The Butt Stops Here

Effects of the smoking ban evident on Chiswick's pavements

Related Links


Sign up for our free weekly newsletter

Comment on this story on the

Whilst the jury may still be out on the effects of the smoking ban on the pub and restaurant trade, its consequences are already evident on the pavements of Chiswick.

Although Hounslow Council have installed 10 specifically designed cigarette bins along the High Road which are being monitored on a trial basis, this doesn’t help the smokers that are either given no alternative or choose to use footpaths as a bin.

The ban applies to every pub, restaurant, office, shop, garage, warehouse - in fact, every indoor workplace. It also applies to partial enclosures if less than half the sides are open and in most vehicles used at work.

However, while business owners are obliged by law to display no smoking signs on their premises and vehicles, they are not obliged to provide their workers and visitors with outdoor ashtrays or other receptacles should they wish to smoke. This results in piles of unsightly cigarette littering the pavements and in some cases flowerbeds outside offices and other public buildings.

Even though the council demands that traders keep their outside areas clean and in good condition, it would appear from one local businessman’s experience that they are doing little to make this an easy task.

Sam Harrison, proprietor of Sam’s Bar & Brasserie in Barley Mow Passage has applied for a pavement licence to create a controlled environment for smokers.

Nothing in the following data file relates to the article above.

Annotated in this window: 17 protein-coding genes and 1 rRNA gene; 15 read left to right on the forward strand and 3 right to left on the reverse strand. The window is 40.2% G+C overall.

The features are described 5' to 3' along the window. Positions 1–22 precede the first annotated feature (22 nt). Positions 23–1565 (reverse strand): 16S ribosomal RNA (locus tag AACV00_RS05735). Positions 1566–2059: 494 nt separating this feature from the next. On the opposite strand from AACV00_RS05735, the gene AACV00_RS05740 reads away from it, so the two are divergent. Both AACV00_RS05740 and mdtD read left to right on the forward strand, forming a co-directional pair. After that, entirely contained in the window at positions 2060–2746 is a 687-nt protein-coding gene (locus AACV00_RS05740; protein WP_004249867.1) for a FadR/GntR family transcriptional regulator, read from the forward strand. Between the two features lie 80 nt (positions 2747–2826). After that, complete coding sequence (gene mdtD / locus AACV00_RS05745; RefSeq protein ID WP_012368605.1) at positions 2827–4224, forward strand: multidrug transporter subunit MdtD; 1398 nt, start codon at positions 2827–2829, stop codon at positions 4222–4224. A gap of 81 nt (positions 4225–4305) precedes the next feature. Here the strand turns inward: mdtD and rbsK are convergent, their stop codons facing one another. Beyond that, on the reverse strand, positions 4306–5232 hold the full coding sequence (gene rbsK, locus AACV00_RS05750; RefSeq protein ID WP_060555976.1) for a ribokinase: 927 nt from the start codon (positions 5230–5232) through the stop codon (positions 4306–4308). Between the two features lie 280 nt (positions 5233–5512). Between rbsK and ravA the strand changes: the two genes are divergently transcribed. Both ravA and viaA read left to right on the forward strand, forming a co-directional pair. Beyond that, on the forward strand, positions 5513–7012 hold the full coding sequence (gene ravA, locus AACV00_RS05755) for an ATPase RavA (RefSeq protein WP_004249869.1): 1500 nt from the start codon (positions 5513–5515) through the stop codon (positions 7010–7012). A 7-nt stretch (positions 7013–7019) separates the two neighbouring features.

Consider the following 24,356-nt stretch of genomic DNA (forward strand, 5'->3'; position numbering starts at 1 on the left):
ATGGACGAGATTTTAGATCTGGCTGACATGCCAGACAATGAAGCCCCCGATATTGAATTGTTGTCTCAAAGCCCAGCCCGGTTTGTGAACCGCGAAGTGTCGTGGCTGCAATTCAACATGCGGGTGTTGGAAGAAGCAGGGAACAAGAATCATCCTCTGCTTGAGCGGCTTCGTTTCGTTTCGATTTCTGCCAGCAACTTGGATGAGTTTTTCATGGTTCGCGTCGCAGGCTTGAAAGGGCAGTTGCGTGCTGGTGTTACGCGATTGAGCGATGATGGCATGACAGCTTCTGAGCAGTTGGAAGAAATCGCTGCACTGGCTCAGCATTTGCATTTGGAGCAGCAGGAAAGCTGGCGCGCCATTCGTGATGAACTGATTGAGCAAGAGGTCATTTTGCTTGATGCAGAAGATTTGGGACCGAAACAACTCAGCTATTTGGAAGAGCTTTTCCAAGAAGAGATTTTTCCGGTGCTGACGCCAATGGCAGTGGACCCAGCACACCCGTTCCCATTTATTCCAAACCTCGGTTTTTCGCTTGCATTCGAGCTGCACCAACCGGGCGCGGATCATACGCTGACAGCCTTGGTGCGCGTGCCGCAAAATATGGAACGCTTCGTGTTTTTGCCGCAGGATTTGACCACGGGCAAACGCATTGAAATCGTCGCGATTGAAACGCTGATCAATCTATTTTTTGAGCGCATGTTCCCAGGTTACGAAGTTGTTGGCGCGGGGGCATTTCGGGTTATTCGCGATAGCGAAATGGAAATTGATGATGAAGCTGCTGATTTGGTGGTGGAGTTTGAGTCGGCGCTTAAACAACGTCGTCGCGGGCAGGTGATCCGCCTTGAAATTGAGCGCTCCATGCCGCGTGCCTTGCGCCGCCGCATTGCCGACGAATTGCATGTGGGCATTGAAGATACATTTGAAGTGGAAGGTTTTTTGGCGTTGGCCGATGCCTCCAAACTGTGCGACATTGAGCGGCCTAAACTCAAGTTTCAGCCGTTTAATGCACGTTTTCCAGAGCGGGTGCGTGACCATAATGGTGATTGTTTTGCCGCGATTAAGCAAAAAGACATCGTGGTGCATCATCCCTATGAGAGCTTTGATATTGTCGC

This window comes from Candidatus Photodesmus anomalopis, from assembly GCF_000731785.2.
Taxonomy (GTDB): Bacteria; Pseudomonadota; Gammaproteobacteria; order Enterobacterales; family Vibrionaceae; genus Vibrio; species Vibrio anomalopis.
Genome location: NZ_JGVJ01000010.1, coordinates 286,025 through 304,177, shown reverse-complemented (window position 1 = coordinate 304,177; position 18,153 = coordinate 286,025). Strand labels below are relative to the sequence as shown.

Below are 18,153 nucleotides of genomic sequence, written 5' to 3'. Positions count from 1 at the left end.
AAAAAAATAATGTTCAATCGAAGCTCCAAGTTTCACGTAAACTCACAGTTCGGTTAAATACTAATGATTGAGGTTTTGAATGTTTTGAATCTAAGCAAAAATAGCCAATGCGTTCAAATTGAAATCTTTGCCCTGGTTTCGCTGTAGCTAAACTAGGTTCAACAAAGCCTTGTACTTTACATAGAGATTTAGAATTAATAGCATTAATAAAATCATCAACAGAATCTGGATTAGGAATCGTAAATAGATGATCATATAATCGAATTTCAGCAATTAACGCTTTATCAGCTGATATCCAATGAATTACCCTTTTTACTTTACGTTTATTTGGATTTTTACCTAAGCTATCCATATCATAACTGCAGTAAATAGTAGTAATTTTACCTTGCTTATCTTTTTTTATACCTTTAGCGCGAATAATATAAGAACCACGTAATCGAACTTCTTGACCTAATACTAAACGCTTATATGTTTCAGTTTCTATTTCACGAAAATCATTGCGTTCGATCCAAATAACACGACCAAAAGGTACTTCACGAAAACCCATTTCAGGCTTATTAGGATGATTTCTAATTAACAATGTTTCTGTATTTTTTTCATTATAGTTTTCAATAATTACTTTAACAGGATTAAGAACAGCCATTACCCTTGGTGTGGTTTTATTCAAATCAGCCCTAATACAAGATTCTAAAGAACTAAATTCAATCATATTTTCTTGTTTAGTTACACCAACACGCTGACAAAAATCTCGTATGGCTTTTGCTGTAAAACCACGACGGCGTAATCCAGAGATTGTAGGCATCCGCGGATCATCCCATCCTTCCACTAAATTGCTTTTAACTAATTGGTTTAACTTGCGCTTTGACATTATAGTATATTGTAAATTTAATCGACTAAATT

He told, “A major reason for wanting to place tables outside is to be able to provide an area for smokers. At the moment, smokers are just standing outside, which is very unsightly for us as a business and for the area as a whole. It also leaves a terrible mess and really devalues the whole area.”

“I have applied for the licence explaining the motivation behind it but was told I have to go to Licensing Panel because of one objection received from Cllr Samantha Davies [Chair of the Licencing Panel].”

According to DEFRA, cigarette litter represents 79% of all street litter. Cigarette butts are harmful to the environment, unsightly to say the least and are time consuming and costly to clean-up. It is thought that the smoking ban will reduce the number of smokers which in turn will result in a reduction in the amount of smoking-related litter however, a quick scan of Chiswick’s pavements reveal that this is not yet the case.

Controlled smoking areas with appropriate ashtrays are an integral part of a sustainable solution in reducing cigarette litter. Ultimately, if all smokers used an ashtray then there would not be a litter problem however, smokers will often cite a lack of ashtrays as a reason for littering cigarette ends. Research also suggests that people will not walk more than 12 metres to dispose of their litter which is evident outside many the office buildings and shops.

While it would be impossible for the council to place ashtrays everywhere, residents and traders alike would like to see them doing more than issuing no smoking signs to businesses.

July 26, 2007